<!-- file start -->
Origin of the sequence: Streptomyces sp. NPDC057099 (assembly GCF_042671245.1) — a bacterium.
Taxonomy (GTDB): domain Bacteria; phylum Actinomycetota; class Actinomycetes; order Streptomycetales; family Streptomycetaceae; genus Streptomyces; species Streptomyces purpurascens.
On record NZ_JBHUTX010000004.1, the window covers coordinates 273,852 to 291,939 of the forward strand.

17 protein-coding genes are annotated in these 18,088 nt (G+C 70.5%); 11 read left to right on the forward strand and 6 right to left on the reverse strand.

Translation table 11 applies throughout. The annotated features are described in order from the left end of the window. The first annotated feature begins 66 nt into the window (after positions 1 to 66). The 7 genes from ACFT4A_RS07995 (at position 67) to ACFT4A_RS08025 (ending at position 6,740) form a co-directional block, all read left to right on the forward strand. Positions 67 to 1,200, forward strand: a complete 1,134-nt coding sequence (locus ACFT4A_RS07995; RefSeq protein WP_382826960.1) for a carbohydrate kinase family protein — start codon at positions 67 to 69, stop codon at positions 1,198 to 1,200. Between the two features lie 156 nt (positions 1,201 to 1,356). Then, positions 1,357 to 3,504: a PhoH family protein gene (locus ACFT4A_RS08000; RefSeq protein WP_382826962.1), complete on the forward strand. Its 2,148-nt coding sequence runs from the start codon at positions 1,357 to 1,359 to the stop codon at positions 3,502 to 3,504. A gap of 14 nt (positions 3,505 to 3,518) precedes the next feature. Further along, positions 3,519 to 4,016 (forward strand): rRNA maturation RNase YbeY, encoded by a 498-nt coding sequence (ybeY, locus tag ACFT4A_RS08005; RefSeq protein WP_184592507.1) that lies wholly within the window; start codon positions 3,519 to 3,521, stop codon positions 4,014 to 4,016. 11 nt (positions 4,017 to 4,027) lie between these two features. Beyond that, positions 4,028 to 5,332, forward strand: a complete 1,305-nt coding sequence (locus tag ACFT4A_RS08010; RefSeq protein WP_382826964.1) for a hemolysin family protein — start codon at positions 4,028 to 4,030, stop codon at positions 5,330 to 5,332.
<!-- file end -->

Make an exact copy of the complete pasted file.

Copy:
Origin of the sequence: Streptomyces sp. NPDC057099 (assembly GCF_042671245.1) — a bacterium.
Taxonomy (GTDB): domain Bacteria; phylum Actinomycetota; class Actinomycetes; order Streptomycetales; family Streptomycetaceae; genus Streptomyces; species Streptomyces purpurascens.
On record NZ_JBHUTX010000004.1, the window covers coordinates 273,852 to 291,939 of the forward strand.

17 protein-coding genes are annotated in these 18,088 nt (G+C 70.5%); 11 read left to right on the forward strand and 6 right to left on the reverse strand.

Translation table 11 applies throughout. The annotated features are described in order from the left end of the window. The first annotated feature begins 66 nt into the window (after positions 1 to 66). The 7 genes from ACFT4A_RS07995 (at position 67) to ACFT4A_RS08025 (ending at position 6,740) form a co-directional block, all read left to right on the forward strand. Positions 67 to 1,200, forward strand: a complete 1,134-nt coding sequence (locus ACFT4A_RS07995; RefSeq protein WP_382826960.1) for a carbohydrate kinase family protein — start codon at positions 67 to 69, stop codon at positions 1,198 to 1,200. Between the two features lie 156 nt (positions 1,201 to 1,356). Then, positions 1,357 to 3,504: a PhoH family protein gene (locus ACFT4A_RS08000; RefSeq protein WP_382826962.1), complete on the forward strand. Its 2,148-nt coding sequence runs from the start codon at positions 1,357 to 1,359 to the stop codon at positions 3,502 to 3,504. A gap of 14 nt (positions 3,505 to 3,518) precedes the next feature. Further along, positions 3,519 to 4,016 (forward strand): rRNA maturation RNase YbeY, encoded by a 498-nt coding sequence (ybeY, locus tag ACFT4A_RS08005; RefSeq protein WP_184592507.1) that lies wholly within the window; start codon positions 3,519 to 3,521, stop codon positions 4,014 to 4,016. 11 nt (positions 4,017 to 4,027) lie between these two features. Beyond that, positions 4,028 to 5,332, forward strand: a complete 1,305-nt coding sequence (locus tag ACFT4A_RS08010; RefSeq protein WP_382826964.1) for a hemolysin family protein — start codon at positions 4,028 to 4,030, stop codon at positions 5,330 to 5,332.